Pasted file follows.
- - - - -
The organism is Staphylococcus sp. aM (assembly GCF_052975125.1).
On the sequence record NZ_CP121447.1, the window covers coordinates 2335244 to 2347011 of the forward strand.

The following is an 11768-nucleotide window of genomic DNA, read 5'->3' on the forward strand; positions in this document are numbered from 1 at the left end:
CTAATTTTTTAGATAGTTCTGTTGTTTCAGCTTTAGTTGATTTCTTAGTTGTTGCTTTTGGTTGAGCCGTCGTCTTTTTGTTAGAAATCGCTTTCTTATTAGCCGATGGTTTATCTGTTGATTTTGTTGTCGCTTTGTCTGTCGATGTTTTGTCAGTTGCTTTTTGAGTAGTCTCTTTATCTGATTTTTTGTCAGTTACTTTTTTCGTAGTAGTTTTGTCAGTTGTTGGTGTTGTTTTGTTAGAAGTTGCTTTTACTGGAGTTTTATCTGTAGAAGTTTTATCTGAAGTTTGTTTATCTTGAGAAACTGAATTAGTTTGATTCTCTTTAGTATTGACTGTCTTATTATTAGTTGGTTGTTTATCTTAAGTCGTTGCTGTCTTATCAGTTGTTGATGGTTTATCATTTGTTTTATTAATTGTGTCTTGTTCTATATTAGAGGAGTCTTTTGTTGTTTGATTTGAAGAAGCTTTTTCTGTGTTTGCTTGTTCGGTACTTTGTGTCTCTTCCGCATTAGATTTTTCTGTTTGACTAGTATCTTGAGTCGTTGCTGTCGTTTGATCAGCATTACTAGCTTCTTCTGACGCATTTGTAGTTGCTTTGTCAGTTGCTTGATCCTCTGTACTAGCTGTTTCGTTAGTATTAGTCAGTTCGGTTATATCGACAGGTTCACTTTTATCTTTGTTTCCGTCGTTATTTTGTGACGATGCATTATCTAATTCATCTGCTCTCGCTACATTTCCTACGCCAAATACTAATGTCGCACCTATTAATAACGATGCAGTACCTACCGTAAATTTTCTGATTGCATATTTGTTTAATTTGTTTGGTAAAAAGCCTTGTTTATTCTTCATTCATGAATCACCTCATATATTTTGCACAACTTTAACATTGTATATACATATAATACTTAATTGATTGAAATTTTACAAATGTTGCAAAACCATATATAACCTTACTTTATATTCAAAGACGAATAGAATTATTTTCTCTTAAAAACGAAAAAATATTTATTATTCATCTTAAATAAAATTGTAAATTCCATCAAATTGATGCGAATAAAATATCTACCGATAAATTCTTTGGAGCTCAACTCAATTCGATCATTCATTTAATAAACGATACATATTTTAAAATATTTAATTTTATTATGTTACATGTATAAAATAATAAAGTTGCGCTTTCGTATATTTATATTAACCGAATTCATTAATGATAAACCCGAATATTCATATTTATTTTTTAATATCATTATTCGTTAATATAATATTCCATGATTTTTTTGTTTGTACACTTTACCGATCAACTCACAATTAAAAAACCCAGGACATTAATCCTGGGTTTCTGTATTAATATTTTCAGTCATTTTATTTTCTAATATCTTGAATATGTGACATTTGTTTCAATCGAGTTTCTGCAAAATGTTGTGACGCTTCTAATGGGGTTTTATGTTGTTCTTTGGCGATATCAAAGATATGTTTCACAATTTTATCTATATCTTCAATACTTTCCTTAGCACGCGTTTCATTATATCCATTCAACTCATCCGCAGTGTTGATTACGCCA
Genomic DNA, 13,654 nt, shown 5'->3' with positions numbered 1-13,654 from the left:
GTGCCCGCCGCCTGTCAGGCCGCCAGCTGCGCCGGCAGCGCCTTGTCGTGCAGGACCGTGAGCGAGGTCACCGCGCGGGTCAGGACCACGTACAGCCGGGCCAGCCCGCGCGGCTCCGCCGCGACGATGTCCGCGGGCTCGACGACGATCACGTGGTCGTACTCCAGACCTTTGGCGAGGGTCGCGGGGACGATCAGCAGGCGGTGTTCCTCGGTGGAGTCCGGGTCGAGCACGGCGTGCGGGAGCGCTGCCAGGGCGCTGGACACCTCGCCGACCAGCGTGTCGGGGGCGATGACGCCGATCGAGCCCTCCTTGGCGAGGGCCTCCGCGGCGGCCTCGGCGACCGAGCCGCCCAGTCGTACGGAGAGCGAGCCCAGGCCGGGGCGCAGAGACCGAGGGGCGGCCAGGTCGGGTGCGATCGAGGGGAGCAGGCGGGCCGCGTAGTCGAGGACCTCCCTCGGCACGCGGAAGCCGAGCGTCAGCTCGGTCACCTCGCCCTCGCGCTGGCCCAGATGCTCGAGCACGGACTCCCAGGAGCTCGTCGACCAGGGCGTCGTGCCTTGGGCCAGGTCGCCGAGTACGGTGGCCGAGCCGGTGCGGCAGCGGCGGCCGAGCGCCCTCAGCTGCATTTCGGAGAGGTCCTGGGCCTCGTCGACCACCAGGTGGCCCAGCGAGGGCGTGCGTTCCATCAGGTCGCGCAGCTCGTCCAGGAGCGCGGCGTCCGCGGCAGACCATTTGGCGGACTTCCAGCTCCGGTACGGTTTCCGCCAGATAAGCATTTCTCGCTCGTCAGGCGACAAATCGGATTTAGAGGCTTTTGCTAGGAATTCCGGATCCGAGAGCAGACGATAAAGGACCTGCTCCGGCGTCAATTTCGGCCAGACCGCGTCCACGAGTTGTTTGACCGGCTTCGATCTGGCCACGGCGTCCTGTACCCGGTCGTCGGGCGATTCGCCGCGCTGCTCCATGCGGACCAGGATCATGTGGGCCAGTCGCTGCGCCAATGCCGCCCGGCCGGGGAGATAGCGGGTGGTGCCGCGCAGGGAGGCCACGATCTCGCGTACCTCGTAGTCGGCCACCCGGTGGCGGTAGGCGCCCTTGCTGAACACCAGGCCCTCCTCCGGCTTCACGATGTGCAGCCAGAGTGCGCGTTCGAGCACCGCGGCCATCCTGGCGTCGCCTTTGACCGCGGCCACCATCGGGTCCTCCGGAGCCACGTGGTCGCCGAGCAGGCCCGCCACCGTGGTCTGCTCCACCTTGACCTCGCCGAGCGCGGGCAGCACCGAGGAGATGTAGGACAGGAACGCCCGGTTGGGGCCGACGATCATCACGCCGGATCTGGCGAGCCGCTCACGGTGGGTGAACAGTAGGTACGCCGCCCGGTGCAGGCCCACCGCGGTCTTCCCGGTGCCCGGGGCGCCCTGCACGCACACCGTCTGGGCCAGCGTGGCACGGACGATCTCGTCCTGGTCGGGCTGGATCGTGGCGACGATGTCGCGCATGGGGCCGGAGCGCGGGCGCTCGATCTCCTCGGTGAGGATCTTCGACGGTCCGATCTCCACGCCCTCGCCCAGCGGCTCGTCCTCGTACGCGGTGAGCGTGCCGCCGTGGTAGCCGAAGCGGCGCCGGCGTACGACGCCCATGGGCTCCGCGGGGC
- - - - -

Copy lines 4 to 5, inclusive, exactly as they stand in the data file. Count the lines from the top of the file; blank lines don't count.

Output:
CTAATTTTTTAGATAGTTCTGTTGTTTCAGCTTTAGTTGATTTCTTAGTTGTTGCTTTTGGTTGAGCCGTCGTCTTTTTGTTAGAAATCGCTTTCTTATTAGCCGATGGTTTATCTGTTGATTTTGTTGTCGCTTTGTCTGTCGATGTTTTGTCAGTTGCTTTTTGAGTAGTCTCTTTATCTGATTTTTTGTCAGTTACTTTTTTCGTAGTAGTTTTGTCAGTTGTTGGTGTTGTTTTGTTAGAAGTTGCTTTTACTGGAGTTTTATCTGTAGAAGTTTTATCTGAAGTTTGTTTATCTTGAGAAACTGAATTAGTTTGATTCTCTTTAGTATTGACTGTCTTATTATTAGTTGGTTGTTTATCTTAAGTCGTTGCTGTCTTATCAGTTGTTGATGGTTTATCATTTGTTTTATTAATTGTGTCTTGTTCTATATTAGAGGAGTCTTTTGTTGTTTGATTTGAAGAAGCTTTTTCTGTGTTTGCTTGTTCGGTACTTTGTGTCTCTTCCGCATTAGATTTTTCTGTTTGACTAGTATCTTGAGTCGTTGCTGTCGTTTGATCAGCATTACTAGCTTCTTCTGACGCATTTGTAGTTGCTTTGTCAGTTGCTTGATCCTCTGTACTAGCTGTTTCGTTAGTATTAGTCAGTTCGGTTATATCGACAGGTTCACTTTTATCTTTGTTTCCGTCGTTATTTTGTGACGATGCATTATCTAATTCATCTGCTCTCGCTACATTTCCTACGCCAAATACTAATGTCGCACCTATTAATAACGATGCAGTACCTACCGTAAATTTTCTGATTGCATATTTGTTTAATTTGTTTGGTAAAAAGCCTTGTTTATTCTTCATTCATGAATCACCTCATATATTTTGCACAACTTTAACATTGTATATACATATAATACTTAATTGATTGAAATTTTACAAATGTTGCAAAACCATATATAACCTTACTTTATATTCAAAGACGAATAGAATTATTTTCTCTTAAAAACGAAAAAATATTTATTATTCATCTTAAATAAAATTGTAAATTCCATCAAATTGATGCGAATAAAATATCTACCGATAAATTCTTTGGAGCTCAACTCAATTCGATCATTCATTTAATAAACGATACATATTTTAAAATATTTAATTTTATTATGTTACATGTATAAAATAATAAAGTTGCGCTTTCGTATATTTATATTAACCGAATTCATTAATGATAAACCCGAATATTCATATTTATTTTTTAATATCATTATTCGTTAATATAATATTCCATGATTTTTTTGTTTGTACACTTTACCGATCAACTCACAATTAAAAAACCCAGGACATTAATCCTGGGTTTCTGTATTAATATTTTCAGTCATTTTATTTTCTAATATCTTGAATATGTGACATTTGTTTCAATCGAGTTTCTGCAAAATGTTGTGACGCTTCTAATGGGGTTTTATGTTGTTCTTTGGCGATATCAAAGATATGTTTCACAATTTTATCTATATCTTCAATACTTTCCTTAGCACGCGTTTCATTATATCCATTCAACTCATCCGCAGTGTTGATTACGCCA
Genomic DNA, 13,654 nt, shown 5'->3' with positions numbered 1-13,654 from the left: